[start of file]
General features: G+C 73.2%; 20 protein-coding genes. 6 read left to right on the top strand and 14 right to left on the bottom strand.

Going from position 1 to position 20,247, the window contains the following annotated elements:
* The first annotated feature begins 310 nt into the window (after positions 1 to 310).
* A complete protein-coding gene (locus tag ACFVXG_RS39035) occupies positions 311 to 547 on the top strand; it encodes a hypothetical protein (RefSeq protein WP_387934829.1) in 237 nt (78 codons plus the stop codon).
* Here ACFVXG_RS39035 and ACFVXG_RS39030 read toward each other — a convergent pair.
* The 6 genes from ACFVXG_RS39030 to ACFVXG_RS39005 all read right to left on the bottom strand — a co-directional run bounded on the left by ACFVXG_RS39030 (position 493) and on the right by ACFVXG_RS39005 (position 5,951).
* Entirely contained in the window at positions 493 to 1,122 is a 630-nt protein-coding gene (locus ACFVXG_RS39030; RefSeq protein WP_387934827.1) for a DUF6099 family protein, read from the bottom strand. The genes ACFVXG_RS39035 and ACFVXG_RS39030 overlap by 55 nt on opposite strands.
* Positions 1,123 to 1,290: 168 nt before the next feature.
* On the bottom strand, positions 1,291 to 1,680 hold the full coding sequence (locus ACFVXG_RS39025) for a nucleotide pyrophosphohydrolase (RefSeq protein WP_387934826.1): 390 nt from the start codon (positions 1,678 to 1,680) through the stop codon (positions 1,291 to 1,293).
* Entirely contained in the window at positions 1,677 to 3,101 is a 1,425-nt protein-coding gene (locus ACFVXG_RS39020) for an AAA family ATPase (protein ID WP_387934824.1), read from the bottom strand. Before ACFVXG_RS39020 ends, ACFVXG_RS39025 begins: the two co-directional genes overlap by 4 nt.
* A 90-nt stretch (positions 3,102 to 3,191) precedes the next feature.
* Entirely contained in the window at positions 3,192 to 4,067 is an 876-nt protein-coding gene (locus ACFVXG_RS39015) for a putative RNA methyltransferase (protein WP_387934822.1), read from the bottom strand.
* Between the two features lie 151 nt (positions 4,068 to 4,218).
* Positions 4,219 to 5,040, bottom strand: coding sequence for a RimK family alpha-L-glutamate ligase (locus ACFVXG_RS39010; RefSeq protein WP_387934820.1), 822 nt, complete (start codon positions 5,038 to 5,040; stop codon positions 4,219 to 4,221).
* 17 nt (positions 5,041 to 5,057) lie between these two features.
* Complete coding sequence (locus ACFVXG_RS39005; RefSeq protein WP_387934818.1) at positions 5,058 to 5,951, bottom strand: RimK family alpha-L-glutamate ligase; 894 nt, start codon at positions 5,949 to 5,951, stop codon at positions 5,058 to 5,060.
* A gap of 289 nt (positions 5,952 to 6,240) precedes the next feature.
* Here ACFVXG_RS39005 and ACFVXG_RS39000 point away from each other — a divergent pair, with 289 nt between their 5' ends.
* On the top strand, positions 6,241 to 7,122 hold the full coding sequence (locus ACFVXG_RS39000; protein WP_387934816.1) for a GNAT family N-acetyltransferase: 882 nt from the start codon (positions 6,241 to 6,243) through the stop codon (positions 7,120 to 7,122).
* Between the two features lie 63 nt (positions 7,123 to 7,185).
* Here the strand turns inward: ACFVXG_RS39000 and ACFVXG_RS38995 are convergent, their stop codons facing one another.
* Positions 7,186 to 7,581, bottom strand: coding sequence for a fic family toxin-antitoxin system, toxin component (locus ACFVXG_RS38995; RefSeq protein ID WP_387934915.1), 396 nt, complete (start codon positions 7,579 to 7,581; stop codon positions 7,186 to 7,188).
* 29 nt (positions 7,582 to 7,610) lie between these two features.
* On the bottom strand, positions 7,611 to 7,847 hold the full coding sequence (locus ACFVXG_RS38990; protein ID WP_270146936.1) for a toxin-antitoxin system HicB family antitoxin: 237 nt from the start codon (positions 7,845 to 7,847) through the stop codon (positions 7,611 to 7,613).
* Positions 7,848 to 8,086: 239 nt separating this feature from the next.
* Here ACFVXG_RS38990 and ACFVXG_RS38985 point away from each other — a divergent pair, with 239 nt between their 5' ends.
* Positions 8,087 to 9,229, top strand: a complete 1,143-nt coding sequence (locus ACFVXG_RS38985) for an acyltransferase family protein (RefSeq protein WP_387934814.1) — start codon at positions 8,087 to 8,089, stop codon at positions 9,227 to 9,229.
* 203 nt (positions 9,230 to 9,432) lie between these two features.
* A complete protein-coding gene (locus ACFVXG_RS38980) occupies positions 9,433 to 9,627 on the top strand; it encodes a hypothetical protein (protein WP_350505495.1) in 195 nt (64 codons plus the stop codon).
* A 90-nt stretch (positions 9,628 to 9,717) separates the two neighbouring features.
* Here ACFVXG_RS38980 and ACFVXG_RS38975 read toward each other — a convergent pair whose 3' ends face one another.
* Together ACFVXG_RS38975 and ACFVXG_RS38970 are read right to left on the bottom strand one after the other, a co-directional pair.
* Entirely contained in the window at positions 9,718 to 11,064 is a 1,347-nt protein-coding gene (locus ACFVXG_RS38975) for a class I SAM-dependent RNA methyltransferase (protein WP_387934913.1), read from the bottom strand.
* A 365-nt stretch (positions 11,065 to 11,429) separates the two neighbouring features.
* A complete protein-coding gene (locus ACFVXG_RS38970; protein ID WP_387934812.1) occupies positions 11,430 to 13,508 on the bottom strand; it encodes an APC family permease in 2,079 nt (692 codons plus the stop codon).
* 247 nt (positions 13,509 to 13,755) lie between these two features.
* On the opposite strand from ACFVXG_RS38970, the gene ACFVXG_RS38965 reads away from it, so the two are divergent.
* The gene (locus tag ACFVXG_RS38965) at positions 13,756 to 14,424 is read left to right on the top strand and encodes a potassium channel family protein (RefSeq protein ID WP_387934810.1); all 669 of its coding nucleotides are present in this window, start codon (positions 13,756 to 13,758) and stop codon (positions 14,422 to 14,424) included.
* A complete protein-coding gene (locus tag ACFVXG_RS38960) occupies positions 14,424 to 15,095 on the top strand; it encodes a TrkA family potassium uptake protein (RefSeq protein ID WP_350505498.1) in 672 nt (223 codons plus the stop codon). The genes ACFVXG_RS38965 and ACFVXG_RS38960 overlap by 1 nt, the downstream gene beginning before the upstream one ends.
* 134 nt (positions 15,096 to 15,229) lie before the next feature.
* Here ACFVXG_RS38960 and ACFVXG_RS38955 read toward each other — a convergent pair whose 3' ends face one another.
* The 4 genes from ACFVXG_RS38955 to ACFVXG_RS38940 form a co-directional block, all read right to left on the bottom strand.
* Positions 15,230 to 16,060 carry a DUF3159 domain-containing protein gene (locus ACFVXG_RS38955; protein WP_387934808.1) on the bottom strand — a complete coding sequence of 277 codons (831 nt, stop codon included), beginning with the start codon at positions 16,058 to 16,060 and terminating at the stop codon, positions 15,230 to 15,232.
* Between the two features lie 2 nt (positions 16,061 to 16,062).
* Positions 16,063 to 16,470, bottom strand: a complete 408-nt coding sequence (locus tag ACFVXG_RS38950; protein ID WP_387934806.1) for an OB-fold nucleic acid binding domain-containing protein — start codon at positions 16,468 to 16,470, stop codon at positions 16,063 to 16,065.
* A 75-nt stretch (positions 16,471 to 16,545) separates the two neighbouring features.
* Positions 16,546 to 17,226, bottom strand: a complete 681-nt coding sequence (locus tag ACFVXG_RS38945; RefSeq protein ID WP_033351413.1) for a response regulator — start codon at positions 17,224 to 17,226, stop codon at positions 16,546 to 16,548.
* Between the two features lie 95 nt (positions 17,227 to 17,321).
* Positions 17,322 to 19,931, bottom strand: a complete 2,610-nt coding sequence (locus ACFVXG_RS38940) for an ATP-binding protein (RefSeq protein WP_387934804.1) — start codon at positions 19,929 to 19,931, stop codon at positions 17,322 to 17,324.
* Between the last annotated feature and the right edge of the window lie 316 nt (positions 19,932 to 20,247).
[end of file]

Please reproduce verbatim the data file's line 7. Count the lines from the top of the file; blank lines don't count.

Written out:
* Entirely contained in the window at positions 493 to 1,122 is a 630-nt protein-coding gene (locus ACFVXG_RS39030; RefSeq protein WP_387934827.1) for a DUF6099 family protein, read from the bottom strand. The genes ACFVXG_RS39035 and ACFVXG_RS39030 overlap by 55 nt on opposite strands.